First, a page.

Siobhán O’Connor and Alison O’Donnell: Elsie and Mairi Go To War – a tale of nursing bravery on the front line

� IWM (Q 2660) Elsie Knocker, the Baroness de T'Serclaes, and Mairi Chisholm (The Madonnas of Pervyse) driving their motor ambulance through the ruins of Pervyse, 30th July 1917.
� IWM (Q 2660) Elsie Knocker, the Baroness de T'Serclaes, and Mairi Chisholm (The Madonnas of Pervyse) driving their motor ambulance through the ruins of Pervyse, 30th July 1917.
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The 11th of November marks the 100-year anniversary of the end of the First World War. Known as the Great War, it erupted in 1914 after Archduke Franz Ferdinand was assassinated in ­Sarajevo destabilising a politically fragile European region.

The deadly conflict lasted four years and led to the death of an estimated 20 million soldiers and civilians across the continent and beyond. It divided Europe into two sides, the Allies of Great Britain, France, ­Belgium, ­Russia and later the USA, and the Central Powers which included ­Germany, Austria, Hungary and ­Turkey.

Britain entered the war on 4 August 1914 after Germany invaded Belgium. The western front of the First World War, running from the Belgian coast all the way to Switzerland, saw some of the deadliest warfare with ­trenches on both sides and a no man’s land in between.

That same year a young Scottish woman, Mairi Chisholm, left her home to join a friend and trained nurse Elsie Knocker as a volunteer dispatch rider for the Women’s Emergency Corps in London.

This organisation contributed to the war effort by training women doctors, nurses and motorcycle ­messengers. As Mairi and Elsie were keen motorcyclists, an unusual ­hobby for women at the time, they put their skills to good use. While working in London, both women were asked by Dr Henry Munro, a British medical doctor, to join his Flying Ambulance Corps in Belgium near the front lines of the war.

Mairi and Elsie worked tirelessly picking up wounded soldiers and transporting them to a field hospital in Furnes to nurse them back to health. This was not always possible as an excerpt from Mairi’s diary at the time reads: “No one can understand...unless one has seen the rows of dead men laid out. One sees men with their jaws blown off, arms and legs mutilated.”

Both women felt they could save more lives by working closer to the front lines, as many soliders died while they transported them to ­hospital. Towards the end of 1914, Elsie and Mairi set up their own first aid post at a town called Pervyse in Belgium, only 100 yards from the trenches. They spent the next three and a half years treating wounded British, Belgian and even German soldiers, some of whom they rescued from the battlefield.

During the war Mairi and Elsie received numerous medals and awards for bravery including the Chevaliers de l’Ordre de Léopold from King Albert of Belgium and the British Military Medal.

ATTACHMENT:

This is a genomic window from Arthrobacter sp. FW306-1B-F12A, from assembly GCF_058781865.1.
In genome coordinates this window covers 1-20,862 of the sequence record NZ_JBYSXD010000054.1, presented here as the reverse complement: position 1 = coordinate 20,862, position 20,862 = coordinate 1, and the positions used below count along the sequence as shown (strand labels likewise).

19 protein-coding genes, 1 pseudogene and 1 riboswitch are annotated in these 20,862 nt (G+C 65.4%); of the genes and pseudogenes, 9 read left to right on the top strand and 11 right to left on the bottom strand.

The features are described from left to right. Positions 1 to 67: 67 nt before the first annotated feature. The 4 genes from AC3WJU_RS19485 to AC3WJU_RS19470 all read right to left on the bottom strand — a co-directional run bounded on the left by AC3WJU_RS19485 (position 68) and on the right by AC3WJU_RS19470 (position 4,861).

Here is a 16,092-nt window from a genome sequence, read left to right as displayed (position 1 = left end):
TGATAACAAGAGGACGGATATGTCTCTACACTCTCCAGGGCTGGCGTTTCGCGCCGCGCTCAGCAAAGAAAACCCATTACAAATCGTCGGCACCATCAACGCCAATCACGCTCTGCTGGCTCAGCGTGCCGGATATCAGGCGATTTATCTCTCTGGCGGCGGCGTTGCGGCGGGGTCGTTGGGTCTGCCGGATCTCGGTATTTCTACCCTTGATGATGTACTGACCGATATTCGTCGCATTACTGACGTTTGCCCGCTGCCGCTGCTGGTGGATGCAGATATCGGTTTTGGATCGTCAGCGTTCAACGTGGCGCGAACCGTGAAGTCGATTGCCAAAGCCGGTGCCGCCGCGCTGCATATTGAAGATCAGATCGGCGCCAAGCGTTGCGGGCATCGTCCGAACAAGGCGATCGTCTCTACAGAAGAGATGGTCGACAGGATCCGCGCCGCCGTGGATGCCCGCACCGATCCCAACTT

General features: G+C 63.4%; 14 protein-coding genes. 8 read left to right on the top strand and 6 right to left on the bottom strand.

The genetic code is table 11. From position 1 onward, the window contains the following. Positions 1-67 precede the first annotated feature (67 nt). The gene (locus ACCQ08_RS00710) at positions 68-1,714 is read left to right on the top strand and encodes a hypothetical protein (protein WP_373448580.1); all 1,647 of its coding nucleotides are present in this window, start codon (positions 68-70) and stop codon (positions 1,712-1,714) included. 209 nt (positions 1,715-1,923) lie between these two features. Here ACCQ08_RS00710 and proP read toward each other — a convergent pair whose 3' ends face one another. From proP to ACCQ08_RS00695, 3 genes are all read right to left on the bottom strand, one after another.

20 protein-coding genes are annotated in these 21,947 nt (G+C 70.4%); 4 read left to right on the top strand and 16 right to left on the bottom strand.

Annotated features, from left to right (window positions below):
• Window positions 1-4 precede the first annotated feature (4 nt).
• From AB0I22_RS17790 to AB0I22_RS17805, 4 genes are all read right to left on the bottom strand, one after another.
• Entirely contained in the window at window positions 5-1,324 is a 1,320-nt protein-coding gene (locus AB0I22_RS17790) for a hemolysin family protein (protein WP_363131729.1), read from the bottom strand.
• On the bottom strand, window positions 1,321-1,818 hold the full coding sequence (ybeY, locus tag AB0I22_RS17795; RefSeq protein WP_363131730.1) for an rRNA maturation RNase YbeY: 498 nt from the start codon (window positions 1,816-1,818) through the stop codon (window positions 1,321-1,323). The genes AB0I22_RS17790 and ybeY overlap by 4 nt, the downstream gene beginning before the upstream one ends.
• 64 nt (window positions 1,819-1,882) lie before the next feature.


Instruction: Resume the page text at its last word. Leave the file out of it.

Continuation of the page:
Mairi was also decorated with the Queen Elizabeth Medal of Belgium and the 1914 Star, the British First World War campaign medal for service. They became instant ­celebrities, were widely photographed and known as the Madonnas of ­Pervyse, returning periodically to Britain to fundraise money to continue their nursing work on the front lines.

In March 1918, both Mairi and Elsie became very ill after a ­German ­bombing raid and gas attack struck their first aid post in Pervyse. Their driver and pet dog were killed but the two women, their orderly, a ­doctor and patients managed to survive.

After recovering in a hospital in London, Mairi returned to the front lines a few weeks later but Elsie was too ill to do so. Due to constant ­bombardment of the West Flanders region of Belgium by the Germany army, Mairi was forced to abandon her first aid post a few months before the end of the war.

On returning to Britain she joined Elsie as an officer in the newly formed Women’s Royal Air Force, to help train women as clerks, mechanics and other tradespeople contributing to the Royal Air Force.

When the war ended Mairi returned to Nairn and became a poultry breeder on a friend’s estate due to her poor health. She then moved to Jersey for a period and eventually came back to Scotland and lived near Oban for the rest of her life until she died in 1981, aged 85.

Elsie lost contact with Mairi after the war but continued to live in ­England, working in a variety of roles. She died in 1978, aged 93. A bronze statue of these two great nursing ­heroines now stands at Ypres, ­Belgium to ­honour their courage and commitment.

The Royal Society of Edinburgh (RSE) and the RSE Young Academy of Scotland, in collaboration with the Royal College of Nursing ­Scotland, are hosting a free ­public exhibit exploring nursing during the First World War from 5 to 12 November at the RSE ­offices on 22-26 George St, Edinburgh to ­commemorate the 100-year anniversary of the end of the First World War.

Mairi Chisholm and other well-known nurses from this period will be featured, as well as Fellows of the RSE who served in the war.

A storytelling session with Dr Diane Atkinson, who authored the book Elsie and Mairi Go to War, will be held at the RSE on Friday 9 November (6:00pm–7:15pm). More information on the event and exhibition is available on the RSE website at www.rse.org.uk/event/nursing-stories-from-the-first-world-war-a-conversation-with-dr-diane-atkinson/

Siobhán O’Connor, School of Health and Social Care, Edinburgh Napier University and member of the Young Academy of Scotland, and Alison O’Donnell, History of Nursing Society, Royal College of Nursing Scotland.